The campus of Huawei Technologies Co. in Shenzhen, just over the border from Hong Kong, looks like a giant construction site. In one area, the network-equipment maker is erecting a 21-story steel-and-glass tower that by mid-2003 will accommodate the company's 10,000-strong research and development staff. Across the campus stand five more buildings that will provide additional space for Huawei engineers. Another set of offices is due to open this fall. And down the road is the Hundred Herb Garden, a residential complex that includes tennis courts, a swimming pool, and three-story townhouses to accommodate 3,000 Huawei networking and software experts.
Huawei's building frenzy reflects its determination to be a world leader in switches and routers. These make up the backbone of corporate networks, as well as the Internet itself. Huawei aims to catch up quickly with industry leaders Cisco (CSCO ), Nortel (NT ), and Alcatel (ALA )--mainly by selling reliable, low-cost knockoffs of their products. But the upstart also hopes to match the big boys in innovation. And although its market share is still minuscule outside China, the mere mention of its name can raise pulse rates in Silicon Valley.
Founded in 1988 by a former officer in the People's Liberation Army, Huawei earned $578 million on $2.4 billion in sales last year. Only 10% of its business was outside China, but that number should surge to 35% in a few years, says Executive Vice-President William Xu. "Our products are high-quality and cost-effective," he crows. "This gives us an opportunity."
How big an opportunity is unclear. On the one hand, Huawei has made recent inroads in Europe, while opening sales offices in San Jose, Calif., northern Virginia, and suburban Dallas. However, it has yet to dent Cisco Systems Inc.'s market share. At a time when many router customers are interested in new features and functionality, says Michael Volpi, Cisco's senior vice-president in charge of routers, Huawei is going after the market with low prices. "That's not necessarily the smartest strategy," he says.
In the view of some analysts, though, Cisco has cause to worry. "In the current economic climate, many buyers are very constrained in their spending," says Chris Barnard, a networking analyst with IDC in Amsterdam. That already has opened doors in Europe, where Huawei's prices undercut Cisco's by as much as 40%. In 2000, Huawei teamed up with Vierling Group, a 60-year-old German tech service-and-support company that used to install and maintain mostly Siemens equipment for clients such as Deutsche Telekom (DT ). Now, Vierling is Huawei's exclusive German distributor for carrier customers, winning it deals in several German cities, including a 465-mile fiber network in Berlin.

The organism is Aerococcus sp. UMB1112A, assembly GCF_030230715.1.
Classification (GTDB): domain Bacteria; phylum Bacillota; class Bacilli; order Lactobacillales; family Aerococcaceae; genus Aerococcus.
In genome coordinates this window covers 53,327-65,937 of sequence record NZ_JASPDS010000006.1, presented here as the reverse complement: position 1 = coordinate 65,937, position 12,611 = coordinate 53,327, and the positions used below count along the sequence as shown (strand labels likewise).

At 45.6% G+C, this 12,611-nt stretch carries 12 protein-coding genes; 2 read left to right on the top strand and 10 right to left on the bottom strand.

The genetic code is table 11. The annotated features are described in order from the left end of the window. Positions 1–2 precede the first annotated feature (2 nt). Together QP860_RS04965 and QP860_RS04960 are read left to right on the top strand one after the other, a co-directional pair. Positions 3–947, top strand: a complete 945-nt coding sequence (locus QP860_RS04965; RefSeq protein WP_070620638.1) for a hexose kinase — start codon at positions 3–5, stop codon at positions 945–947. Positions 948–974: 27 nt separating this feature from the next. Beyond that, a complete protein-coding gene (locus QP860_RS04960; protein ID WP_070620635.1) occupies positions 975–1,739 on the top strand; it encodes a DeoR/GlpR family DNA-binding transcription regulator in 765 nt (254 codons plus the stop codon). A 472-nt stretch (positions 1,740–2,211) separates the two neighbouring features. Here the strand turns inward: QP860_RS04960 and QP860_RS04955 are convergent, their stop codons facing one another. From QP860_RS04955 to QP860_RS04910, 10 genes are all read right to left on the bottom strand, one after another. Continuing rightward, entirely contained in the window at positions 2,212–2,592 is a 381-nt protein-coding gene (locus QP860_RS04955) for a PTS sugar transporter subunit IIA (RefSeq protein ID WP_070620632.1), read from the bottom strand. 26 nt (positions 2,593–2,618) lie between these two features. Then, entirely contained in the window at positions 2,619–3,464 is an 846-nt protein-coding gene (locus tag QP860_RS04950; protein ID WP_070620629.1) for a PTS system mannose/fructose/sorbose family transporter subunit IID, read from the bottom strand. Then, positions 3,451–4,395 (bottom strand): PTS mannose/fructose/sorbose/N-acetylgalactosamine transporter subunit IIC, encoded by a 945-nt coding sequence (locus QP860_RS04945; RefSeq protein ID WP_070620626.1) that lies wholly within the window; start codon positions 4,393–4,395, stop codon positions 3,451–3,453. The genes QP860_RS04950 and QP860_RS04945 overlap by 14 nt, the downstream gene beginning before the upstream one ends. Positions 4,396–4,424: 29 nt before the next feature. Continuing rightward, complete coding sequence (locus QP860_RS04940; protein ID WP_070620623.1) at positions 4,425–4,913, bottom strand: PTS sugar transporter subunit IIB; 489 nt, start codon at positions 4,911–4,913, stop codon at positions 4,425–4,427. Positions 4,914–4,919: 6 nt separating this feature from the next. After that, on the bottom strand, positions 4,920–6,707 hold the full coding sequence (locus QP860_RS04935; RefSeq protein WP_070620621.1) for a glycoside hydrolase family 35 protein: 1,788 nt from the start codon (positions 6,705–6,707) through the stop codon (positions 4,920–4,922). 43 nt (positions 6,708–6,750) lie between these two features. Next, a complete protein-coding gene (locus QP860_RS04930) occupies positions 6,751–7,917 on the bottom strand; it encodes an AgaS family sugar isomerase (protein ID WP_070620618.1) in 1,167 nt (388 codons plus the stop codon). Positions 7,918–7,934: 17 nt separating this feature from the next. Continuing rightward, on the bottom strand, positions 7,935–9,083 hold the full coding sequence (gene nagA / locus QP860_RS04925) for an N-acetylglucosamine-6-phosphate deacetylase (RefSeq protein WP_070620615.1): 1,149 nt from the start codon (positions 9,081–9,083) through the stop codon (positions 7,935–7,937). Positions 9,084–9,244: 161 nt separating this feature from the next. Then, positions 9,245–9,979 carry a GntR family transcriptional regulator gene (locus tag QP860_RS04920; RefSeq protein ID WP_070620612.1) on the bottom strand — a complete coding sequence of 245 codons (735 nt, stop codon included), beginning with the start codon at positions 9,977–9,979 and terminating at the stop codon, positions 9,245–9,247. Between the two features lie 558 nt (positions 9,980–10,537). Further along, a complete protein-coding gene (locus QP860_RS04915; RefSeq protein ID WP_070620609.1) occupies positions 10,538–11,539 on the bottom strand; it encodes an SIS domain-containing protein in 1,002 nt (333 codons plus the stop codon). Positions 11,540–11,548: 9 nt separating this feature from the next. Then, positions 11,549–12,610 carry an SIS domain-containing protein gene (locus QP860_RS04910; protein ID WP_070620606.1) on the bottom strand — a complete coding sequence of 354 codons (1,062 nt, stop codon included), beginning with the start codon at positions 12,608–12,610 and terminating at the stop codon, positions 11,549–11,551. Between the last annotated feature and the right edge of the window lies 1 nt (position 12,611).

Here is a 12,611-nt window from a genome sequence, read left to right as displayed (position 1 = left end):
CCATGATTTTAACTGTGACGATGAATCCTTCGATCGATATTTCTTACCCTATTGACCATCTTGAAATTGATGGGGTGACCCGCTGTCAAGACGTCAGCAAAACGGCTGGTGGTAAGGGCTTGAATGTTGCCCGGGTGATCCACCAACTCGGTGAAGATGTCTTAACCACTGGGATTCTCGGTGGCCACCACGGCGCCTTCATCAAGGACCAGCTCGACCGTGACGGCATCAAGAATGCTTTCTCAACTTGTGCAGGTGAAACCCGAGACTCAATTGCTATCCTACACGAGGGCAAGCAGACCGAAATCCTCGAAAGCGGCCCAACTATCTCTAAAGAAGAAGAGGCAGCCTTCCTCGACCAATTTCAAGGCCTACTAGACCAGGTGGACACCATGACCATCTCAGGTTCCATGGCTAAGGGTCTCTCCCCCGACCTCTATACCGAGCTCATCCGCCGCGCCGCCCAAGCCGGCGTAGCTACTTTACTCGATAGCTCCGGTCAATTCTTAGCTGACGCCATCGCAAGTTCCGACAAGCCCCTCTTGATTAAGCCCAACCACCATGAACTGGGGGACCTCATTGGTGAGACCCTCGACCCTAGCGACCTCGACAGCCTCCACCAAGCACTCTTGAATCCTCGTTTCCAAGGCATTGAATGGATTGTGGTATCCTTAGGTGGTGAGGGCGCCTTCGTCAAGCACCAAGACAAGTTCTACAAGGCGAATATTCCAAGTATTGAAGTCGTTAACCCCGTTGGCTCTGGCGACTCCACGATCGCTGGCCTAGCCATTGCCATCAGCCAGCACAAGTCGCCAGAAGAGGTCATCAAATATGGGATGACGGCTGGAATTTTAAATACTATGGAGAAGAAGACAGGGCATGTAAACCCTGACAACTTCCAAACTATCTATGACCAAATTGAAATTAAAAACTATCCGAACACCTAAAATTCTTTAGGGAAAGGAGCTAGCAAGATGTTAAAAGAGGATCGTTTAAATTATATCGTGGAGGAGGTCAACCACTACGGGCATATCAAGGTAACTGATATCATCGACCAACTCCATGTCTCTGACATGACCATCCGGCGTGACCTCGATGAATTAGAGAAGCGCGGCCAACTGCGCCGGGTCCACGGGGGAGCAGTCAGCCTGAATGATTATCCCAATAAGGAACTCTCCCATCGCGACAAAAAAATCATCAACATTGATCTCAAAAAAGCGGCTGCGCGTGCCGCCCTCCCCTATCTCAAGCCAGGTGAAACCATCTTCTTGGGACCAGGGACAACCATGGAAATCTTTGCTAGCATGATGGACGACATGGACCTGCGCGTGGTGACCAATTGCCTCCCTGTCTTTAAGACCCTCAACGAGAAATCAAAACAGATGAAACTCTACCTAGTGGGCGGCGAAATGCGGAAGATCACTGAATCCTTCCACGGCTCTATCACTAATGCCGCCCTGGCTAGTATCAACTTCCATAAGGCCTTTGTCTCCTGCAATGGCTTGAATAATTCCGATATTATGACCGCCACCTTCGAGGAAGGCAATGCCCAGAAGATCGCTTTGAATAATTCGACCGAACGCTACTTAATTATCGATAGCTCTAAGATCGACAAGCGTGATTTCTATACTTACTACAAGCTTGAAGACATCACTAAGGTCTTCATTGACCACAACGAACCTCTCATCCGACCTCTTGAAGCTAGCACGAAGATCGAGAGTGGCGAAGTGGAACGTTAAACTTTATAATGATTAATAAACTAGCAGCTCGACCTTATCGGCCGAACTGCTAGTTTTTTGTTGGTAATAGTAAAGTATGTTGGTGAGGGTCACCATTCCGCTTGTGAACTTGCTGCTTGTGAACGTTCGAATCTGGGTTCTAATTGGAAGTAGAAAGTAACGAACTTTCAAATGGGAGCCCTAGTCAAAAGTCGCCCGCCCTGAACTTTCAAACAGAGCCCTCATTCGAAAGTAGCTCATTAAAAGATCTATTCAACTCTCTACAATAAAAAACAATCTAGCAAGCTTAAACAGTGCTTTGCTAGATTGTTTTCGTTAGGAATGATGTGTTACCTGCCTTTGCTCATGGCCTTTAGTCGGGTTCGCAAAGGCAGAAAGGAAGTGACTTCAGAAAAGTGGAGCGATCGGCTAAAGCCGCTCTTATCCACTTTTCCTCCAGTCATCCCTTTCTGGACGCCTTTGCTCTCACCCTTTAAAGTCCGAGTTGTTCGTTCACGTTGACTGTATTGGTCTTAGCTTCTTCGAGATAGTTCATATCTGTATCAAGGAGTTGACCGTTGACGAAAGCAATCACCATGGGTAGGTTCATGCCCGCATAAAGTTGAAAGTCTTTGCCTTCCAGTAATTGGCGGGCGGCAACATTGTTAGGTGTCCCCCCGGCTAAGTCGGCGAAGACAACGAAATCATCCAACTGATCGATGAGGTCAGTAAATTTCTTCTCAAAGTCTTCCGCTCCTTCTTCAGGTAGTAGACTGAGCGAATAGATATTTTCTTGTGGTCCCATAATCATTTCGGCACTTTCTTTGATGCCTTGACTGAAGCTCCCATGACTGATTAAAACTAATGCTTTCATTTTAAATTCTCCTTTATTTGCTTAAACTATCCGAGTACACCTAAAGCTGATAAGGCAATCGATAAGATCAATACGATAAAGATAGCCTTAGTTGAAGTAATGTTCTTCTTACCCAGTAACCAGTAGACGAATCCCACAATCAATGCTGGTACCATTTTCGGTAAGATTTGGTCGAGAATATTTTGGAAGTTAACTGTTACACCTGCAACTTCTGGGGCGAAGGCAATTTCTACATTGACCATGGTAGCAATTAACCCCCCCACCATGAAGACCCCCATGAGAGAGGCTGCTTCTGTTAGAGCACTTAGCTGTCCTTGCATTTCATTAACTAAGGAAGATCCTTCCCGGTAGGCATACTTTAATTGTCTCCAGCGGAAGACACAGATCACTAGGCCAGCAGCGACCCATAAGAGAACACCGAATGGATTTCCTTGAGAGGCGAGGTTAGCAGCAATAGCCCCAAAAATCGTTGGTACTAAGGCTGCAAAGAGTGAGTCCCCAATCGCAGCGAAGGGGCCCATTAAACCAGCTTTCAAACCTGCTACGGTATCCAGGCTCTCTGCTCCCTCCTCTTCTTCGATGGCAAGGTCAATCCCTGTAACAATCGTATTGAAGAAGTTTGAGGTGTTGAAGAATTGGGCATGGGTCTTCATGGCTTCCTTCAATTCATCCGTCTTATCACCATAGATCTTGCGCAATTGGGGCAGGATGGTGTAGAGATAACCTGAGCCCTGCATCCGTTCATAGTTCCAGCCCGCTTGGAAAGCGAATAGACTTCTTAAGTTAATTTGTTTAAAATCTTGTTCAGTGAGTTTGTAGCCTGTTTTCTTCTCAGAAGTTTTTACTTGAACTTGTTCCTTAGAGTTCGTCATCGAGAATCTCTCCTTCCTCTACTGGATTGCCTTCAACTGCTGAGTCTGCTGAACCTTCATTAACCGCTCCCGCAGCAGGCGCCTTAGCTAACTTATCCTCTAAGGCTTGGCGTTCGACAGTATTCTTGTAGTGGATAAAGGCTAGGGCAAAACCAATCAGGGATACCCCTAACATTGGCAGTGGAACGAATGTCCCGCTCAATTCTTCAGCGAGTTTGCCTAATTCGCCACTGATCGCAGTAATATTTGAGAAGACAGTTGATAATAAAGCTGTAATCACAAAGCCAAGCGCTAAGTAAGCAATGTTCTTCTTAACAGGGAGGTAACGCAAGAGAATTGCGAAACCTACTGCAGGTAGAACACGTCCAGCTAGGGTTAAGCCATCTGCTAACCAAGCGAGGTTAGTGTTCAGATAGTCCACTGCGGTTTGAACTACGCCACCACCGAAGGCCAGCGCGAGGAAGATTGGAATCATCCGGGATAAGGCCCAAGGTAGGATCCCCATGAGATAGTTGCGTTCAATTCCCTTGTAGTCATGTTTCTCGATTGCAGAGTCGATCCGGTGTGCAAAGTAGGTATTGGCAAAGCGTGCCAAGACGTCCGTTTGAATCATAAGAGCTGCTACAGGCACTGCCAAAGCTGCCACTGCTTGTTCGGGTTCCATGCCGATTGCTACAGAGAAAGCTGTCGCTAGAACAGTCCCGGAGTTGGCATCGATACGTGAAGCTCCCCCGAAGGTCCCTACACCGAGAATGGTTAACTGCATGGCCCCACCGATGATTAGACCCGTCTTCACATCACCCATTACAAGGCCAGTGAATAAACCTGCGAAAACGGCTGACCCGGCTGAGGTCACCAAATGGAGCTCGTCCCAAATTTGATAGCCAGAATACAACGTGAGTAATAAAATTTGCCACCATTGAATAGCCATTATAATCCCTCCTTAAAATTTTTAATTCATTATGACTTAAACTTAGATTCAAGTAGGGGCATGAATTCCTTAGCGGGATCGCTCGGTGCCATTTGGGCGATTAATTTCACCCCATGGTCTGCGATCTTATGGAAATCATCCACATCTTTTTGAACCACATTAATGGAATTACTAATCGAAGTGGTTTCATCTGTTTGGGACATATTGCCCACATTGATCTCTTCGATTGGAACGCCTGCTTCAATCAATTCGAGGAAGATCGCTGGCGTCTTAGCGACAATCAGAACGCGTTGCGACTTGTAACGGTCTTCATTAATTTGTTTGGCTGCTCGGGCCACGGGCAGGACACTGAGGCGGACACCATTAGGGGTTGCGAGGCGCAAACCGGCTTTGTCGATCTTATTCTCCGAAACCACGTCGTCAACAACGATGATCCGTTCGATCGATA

In Britain, Huawei has made converts of distributors such as Access Network Services (ANS). One draw: Huawei's low prices let distributors make 40% profit margins on a sale, compared with just 5% to 10% on equivalent Cisco gear. What's more, the Chinese devices look and function just like Cisco's. "We were impressed by the ability of a Cisco-trained engineer to take a Huawei product out of the box and use it," says ANS Marketing Manager Richard Eglon.
The similarities aren't lost on Cisco. Huawei is "the only competitor in the world where the products are made to look like ours," gripes Gordon Astles, Cisco's Hong Kong-based president of Asia-Pacific operations. So far, Cisco hasn't publicly lambasted Huawei for any alleged patent infringement or threatened legal action. But neither has it ruled that out.
Whatever course Cisco chooses, there are good reasons not to beat up Huawei, which is well-connected in government circles. Cisco is making rapid strides in the China market and can't afford to anger its hosts. In September, Shanghai Telecom picked Cisco to help with a big expansion of its citywide broadband services. And in October, China Telecom announced plans to use Cisco routers as it expands its northern ChinaNet Internet backbone.
Huawei, for its part, denies any wrongdoing in the patent arena. "Our major products are self-developed, with self-owned intellectual property," says Xu. True, the company may be playing follow-the-leader today. But that won't always be the case, says Eglon at ANS. Considering its massive research and engineering base in China, "I expect to see an acceleration of innovation and development from them," he says. Indeed, innovation tops Huawei's agenda: It spent $342 million on research and development last year. That's just one-tenth what Cisco spent, but Huawei's budget will grow over time.
On the political front, Huawei's murky heritage could hinder its overseas push. Analysts say Huawei maintains ties to the Chinese military. Huawei denies that, as it denies reports it has done work for the Taliban and Saddam Hussein. These and other matters will become clearer if Huawei manages to stage an initial public offering, which its executives desire. Then, Huawei will see if the market believes in its bold global bid.
By Bruce Einhorn in Shenzhen, with Ben Elgin in San Mateo, Calif., and Andy Reinhardt in Paris